Note- ,Sarah shares her experience of teaching an online course on International Relations to a group of students through this post. Links to her upcoming courses in Summer 2020 are shared at the end of the post.
To teach the International Relations course, I was waking up at 5am to teach a group of eager students on the other side of the planet. And, as I told the class on the last day, it was well worth it.
This course is a version of one I’ve taught for a range of students- in India, China, and the US. My normal job is a college professor, and the students in the Genwise course could have held their own in my college classroom. We talked about different actors in world politics, hard power/soft power, and theories of international relations- concepts that my college students find challenging.
Made by a student as part of a course assignment
One of my goals for this class is for students to start thinking about the world systematically. One way to do this is through a mini-project on power. How do we know how much power a state has? How do we systematically measure power? This mini-project asks students to think theoretically about power—specifically hard power (ex: military strength) and soft power (ex: cultural power). After generating some examples of each, the number of soldiers a country has counts as hard power but the global popularity of a specific actor counts as soft power, students were tasked with creating a measure for power.
As evidenced in the finished products; this project required complex thought. How do we measure something complicated systematically? How do we decide what indicators to include? For example, some students created a points-based system. The student allotted one point per military personnel and four points per war won by a state. For soft power, the measure wanted to give 4 points per Nobel Prize winner and three points for win in an international sporting event. Another student wanted to create a measure that would include fashion as a measure of soft power.
Creating and then critiquing a measure of power asks students to engage with the world critically and systematically, and this kind of systems thinking helps students in any number of fields, not just the humanities and social sciences.
These big-picture ideas were then applied to specific world problems- primarily Covid-19. We talked about public service announcements, the importance of international organizations, and ways to encourage mask wearing. After listening to Vietnam’s viral coronavirus song, we compared it to a 2014 song during the Ebola epidemic. With these in mind, we identified the effective parts of these announcements from a communication and public health perspective. How is the information presented? Is the information accessible? Is the song catchy? What information is provided? For instance, both of the songs provide important information. The Covid-19 song stresses handwashing and staying at home, whereas the Ebola song urges people to trust doctors in their communities to stop the spread of the virus.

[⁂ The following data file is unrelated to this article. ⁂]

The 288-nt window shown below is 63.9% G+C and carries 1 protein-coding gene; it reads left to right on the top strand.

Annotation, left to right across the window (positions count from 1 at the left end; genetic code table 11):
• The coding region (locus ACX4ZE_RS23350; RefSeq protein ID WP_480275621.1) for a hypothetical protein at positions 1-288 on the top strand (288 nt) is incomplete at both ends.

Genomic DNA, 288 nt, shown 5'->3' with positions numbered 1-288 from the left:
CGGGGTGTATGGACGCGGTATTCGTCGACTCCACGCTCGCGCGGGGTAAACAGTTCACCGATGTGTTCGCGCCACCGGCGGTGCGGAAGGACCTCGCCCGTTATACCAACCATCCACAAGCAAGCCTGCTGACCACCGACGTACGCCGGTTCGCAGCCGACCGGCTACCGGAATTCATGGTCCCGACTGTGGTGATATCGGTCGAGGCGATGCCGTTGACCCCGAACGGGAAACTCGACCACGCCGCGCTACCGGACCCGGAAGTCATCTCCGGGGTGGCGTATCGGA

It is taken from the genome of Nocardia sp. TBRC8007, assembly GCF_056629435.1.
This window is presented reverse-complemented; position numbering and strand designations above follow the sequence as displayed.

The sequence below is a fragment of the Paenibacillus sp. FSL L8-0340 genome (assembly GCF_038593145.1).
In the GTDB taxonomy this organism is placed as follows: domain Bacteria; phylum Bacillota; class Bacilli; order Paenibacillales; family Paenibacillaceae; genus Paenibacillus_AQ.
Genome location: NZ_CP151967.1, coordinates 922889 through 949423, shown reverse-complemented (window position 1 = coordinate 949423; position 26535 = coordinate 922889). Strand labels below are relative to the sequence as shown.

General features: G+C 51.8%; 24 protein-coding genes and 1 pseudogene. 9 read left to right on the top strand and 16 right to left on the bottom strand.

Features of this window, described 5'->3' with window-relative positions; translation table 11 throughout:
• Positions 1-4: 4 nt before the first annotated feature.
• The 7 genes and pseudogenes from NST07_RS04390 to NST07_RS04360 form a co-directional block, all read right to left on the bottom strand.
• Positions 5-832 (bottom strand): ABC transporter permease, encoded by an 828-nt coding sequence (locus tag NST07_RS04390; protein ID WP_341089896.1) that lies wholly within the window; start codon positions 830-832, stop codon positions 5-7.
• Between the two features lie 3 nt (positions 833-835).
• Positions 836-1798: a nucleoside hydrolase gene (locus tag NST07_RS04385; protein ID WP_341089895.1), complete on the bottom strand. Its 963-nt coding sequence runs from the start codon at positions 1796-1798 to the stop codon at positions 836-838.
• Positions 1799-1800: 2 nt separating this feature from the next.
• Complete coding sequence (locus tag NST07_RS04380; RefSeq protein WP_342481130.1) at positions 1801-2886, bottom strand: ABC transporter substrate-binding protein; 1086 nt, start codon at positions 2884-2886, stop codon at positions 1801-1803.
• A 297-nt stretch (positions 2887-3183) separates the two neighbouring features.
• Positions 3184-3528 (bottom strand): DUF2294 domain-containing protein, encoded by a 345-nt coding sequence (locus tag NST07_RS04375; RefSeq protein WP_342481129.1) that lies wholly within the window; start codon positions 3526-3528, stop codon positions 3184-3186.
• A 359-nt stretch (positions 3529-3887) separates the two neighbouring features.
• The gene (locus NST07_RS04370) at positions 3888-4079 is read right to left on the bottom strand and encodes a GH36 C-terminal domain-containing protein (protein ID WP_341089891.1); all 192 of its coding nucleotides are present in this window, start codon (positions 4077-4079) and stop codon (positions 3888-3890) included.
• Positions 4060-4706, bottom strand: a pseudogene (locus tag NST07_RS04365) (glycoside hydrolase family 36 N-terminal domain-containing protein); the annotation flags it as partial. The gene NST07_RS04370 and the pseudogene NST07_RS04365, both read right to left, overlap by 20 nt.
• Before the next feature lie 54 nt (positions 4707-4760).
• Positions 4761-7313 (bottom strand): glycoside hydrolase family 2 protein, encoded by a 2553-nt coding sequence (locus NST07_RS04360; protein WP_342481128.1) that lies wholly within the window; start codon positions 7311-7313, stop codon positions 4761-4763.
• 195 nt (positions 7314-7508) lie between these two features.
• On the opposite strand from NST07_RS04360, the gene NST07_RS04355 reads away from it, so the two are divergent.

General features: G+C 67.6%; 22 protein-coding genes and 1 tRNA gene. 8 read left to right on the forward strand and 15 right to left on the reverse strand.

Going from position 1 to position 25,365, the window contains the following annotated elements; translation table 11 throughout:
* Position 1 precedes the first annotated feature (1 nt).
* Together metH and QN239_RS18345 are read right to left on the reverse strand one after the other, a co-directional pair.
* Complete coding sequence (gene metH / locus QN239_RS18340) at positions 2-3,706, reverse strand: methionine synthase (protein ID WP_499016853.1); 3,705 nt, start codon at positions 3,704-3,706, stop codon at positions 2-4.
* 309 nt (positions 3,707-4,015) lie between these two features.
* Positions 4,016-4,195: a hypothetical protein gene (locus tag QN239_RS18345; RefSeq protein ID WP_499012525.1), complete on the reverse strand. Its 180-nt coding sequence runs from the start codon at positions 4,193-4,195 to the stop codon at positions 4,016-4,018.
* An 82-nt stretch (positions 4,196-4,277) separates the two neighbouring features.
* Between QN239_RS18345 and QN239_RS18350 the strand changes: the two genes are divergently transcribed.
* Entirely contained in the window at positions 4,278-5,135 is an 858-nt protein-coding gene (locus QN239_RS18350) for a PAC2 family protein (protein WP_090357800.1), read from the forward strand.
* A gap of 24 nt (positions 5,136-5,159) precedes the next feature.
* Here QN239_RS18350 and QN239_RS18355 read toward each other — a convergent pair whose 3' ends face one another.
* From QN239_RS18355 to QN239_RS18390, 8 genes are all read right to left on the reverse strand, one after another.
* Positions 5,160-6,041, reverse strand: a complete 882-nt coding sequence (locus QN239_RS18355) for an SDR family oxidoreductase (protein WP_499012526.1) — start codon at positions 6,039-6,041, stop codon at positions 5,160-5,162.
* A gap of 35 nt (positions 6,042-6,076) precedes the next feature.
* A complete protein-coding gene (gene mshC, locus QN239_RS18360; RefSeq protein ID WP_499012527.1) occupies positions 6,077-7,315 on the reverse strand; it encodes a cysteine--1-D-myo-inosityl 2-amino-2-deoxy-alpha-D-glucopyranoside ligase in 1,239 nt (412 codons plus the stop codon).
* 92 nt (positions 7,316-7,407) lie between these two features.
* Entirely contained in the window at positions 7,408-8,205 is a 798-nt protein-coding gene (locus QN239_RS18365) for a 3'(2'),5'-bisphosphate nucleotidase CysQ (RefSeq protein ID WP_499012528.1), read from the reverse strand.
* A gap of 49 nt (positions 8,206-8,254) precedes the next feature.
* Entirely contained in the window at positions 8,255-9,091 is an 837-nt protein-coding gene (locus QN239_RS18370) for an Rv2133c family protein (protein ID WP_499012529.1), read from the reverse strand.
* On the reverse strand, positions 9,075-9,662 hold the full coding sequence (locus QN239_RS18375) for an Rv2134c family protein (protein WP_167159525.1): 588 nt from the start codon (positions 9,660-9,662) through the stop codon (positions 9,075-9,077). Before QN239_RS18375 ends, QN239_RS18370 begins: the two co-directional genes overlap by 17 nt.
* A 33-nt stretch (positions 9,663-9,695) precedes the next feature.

Students dissected these songs, posters, and videos. Their work culminated in their own products, such as posters and poems, related to Covid-19 and other global problems like climate change. The students’ enthusiasm and creativity came through. In such a short time, students had created eye catching images and thoughtful reflections on the global epidemic.
“I liked the variety of knowledge I got exposed to. Also, I really liked the country ranking assignment. Because of that, I can now judge myself and not rely on other sources. Realism, liberalism and constructivism have made me understand the world.”, Sifar Jirgale, Student speaking about his experience in the course
As an instructor reflecting on the course, I was struck by younger students’ willingness to take chances. In thinking about the world more systematically, this course asks students to think about how specific events, actors, pieces of media, or even individual people fit into the world. As the world gets smaller, we need more people who are equipped to think through these complicated problems—whether climate change or public health crises or sustainable economic growth. These students’ impulses to try something new, even if it fails, gives me hope that we might yet solve some global problems.
I look forward to interacting with more young school students this summer.
Sarah’s courses in Summer 2020